The research team used DNA samples taken from women who had undergone surgery in one breast to examine genetic differences between those who did and didn’t develop lymphedema. They identified four gene variations that appeared more frequently among women who were diagnosed with the condition. While the association was significant, Aouizerat cautions, “None [of the genetic variations] alone cause the problem.” An individual may have only one of the variations and still develop lymphedema, or she may have all four and never have a problem.

Several other factors that may increase a woman’s lymphedema risk also emerged from the study: higher body mass index (BMI), later-stage breast cancer and larger number of lymph nodes removed. These data helped confirm similar findings in previous studies and provide additional clues to the mystery of why some women develop the condition.

Moving Towards a Consistent Approach to Lymphedema Screening

Any information that can help predict who is at higher risk is potentially valuable. Thiadens and Miaskowski agree that there’s a great deal of variation in how lymphedema screening, measurement and diagnosis are approached in clinics and physicians’ offices across the country.

The National Lymphedema Network has a position paper on screening women undergoing breast cancer surgery to help ensure lymphedema is diagnosed early, which includes recommendations for several of the methods Miaskowski and her colleagues used in their study: baseline measurements in both arms prior to surgery; use of objective measurements like bioimpedance spectroscopy (which uses tiny electrical pulses to measure fluid buildup) to help identify small, incremental changes; and calculation of patients’ BMI.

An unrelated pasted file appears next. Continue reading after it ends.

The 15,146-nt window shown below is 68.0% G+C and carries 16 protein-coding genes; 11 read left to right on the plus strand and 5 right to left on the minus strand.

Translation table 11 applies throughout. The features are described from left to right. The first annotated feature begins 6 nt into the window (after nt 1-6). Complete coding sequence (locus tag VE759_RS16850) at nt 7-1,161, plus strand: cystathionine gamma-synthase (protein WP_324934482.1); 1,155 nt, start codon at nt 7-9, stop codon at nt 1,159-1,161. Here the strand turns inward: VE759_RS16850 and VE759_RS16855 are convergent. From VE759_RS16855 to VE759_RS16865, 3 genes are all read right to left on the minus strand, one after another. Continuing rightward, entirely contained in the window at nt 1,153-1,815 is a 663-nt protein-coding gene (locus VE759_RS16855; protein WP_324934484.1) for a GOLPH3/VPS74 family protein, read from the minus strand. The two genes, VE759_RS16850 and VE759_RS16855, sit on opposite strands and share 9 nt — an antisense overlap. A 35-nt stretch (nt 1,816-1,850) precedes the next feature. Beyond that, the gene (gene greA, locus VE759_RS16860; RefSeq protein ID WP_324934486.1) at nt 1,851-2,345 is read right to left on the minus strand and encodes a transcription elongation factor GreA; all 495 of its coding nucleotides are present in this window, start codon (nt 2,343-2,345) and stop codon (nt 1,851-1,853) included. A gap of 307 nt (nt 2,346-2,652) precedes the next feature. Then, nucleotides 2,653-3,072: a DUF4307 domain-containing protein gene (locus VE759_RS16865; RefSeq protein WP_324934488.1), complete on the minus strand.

The problem is that access to clinics that use these tools isn’t consistently available to all breast cancer patients, says Thiadens. Identifying women at greatest risk before they begin to show symptoms could help ensure they are referred to clinics that have practitioners who are specially trained to diagnose and treat lymphedema.

Paving the Way for Prevention

Lymphatic system Prevention is the holy grail for most health problems, but current strategies for preventing lymphedema are limited. “There’s a lot of folklore around it,” says Miaskowski. “As a nurse, I was told to tell patients to avoid further injury to the operated side – don’t have bloods drawn or blood pressures taken on that side; if you’re a cook, don’t cut yourself on that side. But it’s really not clear what the secondary triggers are.” Genetic research could pave the way for new preventive therapies targeted at the affected genes in women found to carry the variations that put them at higher risk.

“If either increasing or decreasing expression of one or more of these genes decreases risk, we might ultimately be able to stop lymphedema before it emerges,” says Aouizerat.

Miaskowski and her colleagues are planning a follow-up study that would recruit an additional 1,500 women to examine the impact of lymphedema on their lives and to expand the list of potential genetic predictors. Says Aouizerat, “Until recently, we thought the lymphatic system was a passive system, but now it’s clear that it’s anything but. There’s a lot more to understand."

Comments

THIS HAS BEEN SO INFORMATIVE AND I AM SO GLAD THAT IT WAS SENT TO ME BECAUSE I AM A SURVIVOR OF BREAST CANCER AND SO FAR HAVE NOT DEVELOPED LYMPHEDEMA. BUT I AM AWARE OF MANY WOMEN WHO WERE NOT SO LUCKY INCLUDING MY MOTHER. JOAN BUGADO

Thank you for this article. I am a cancer survivor and I am seeing a physical therapist for keeping any signs of lymphedema at bay. I am wanting to know, if living in a high altitude, such as 3,000 feet above see level would have any impact on lymphedema? thank you and look forward to your reply. Diane Malstrom

Note: Unfortunately, we are not aware of any data as to the influence living at high altitude would have on risk for or severity of lymphedema.